His fevered eyes would become over excited, and she would try and sooth him. Mostly, he would acquiesce.
At other times, he would lie there, chuckling quietly.
“Heidi “, he would say, “I love you more than I can ever say. You will find God too. He is always near you… ”
Then he would reach out, and grab for her hand. She would feel her heart breaking, as the tired old man clutched feebly at her.
“Never give up on Love, Heidi…
He would cough, a pathetic old man’s cough. Racking, eyes closed, with spittle running down his chin.
But then the eyes would flash open. Bright. Excited.
“Heidi, I’ll be waiting for you. Hans is there as well.
We’ll be waiting for you… ”

* * *

Jeremy slammed into his room, and aimed a ferocious kick at a defenseless chair. It smashed against the wall, one leg hanging at an odd angle. He ripped the pictures off the wall, and smashed them to pieces. Books and ornaments were swept off the shelves, and went flying through the room. He kicked at the walls, screaming at the top of his voice. The grotesque vase with the dirty yellow butterfly
flew through the air, and smashed into the mirror with a colossal crashing, shattering noise. Outside, two passing airmen stopped in surprise, and one started off to investigate. The other, wiser, placed a restraining hand on his colleague’s arm.
“It’s Jeremy. He lost Dek today. Better leave him to it… ”
They walked on, without looking back, pretending to the world they couldn’t hear the extraordinary cacophony.
A bystander might have thought it almost comical, the way they adopted expressions of studied innocence.

Jeremy, red faced, panting, with perspiration standing on his forehead, had been wielding his tennis racket – still in its wooden press – to remarkable effect. He was about to close on his gramophone, but common sense stayed the executioner’s hand just in time. It was too precious a possession. The club froze in mid air, and was slowly lowered. He glared at the gramophone, and then tossed the mangled remains of the racket he had once won the school final with, carelessly into a corner. He aimed a vicious kick at the remains of the bookcase. Books and magazines slithered across the floor, and some of his anger was spent. Some papers slid out of the ‘Works of William Shakespeare’ – one of Baines’ old books – and Jeremy, surprised, stooped to investigate.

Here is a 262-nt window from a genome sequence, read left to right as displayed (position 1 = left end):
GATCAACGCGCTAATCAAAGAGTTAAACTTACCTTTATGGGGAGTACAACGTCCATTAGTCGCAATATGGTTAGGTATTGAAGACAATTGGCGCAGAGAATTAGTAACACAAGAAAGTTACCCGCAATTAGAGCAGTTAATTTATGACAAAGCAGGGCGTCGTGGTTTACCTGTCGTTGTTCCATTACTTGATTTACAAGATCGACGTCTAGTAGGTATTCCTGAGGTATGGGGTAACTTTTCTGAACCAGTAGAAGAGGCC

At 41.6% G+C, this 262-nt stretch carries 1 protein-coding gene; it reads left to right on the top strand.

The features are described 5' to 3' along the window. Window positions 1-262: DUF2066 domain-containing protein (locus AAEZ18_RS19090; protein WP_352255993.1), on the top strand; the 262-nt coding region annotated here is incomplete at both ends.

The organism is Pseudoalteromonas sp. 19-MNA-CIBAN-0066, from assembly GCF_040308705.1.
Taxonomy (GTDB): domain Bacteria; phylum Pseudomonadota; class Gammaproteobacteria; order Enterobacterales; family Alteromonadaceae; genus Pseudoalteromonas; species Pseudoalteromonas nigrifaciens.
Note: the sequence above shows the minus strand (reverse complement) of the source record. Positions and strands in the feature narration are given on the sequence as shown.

The copperplate handwriting was unmistakeable. Only Baines wrote like that. Carefully, Jeremy picked the sheets up, and realized he was staring at some poetry.
His fury forgotten for the moment, he sat down on the bed, which was mercifully intact, and flicked through the poems. One caught his eye.
‘A Man Is Waiting In The Sun’. The title arrested him, and he read on curiously. So Baines had written poetry as well…


A man is waiting in the sun,
his soul is fierce and scarred;
He speaks the language of his gun,
his eyes are blue and hard.

He is a man I can’t befriend,
from whom I cannot run;
Fate knows the day the hunt will end,
somewhere in the sun.

He stopped reading, and thought bitterly of the times he had peered up into a blinding sun, eyes hurting, searching for an enemy who might – or might not – be at that very moment watching his every move. No matter how high you flew, there was always the risk that the enemy had flown even higher, and was still, despite all your efforts, grinning down viciously at you. Baines was right. It all happened up there, ‘somewhere in the sun’.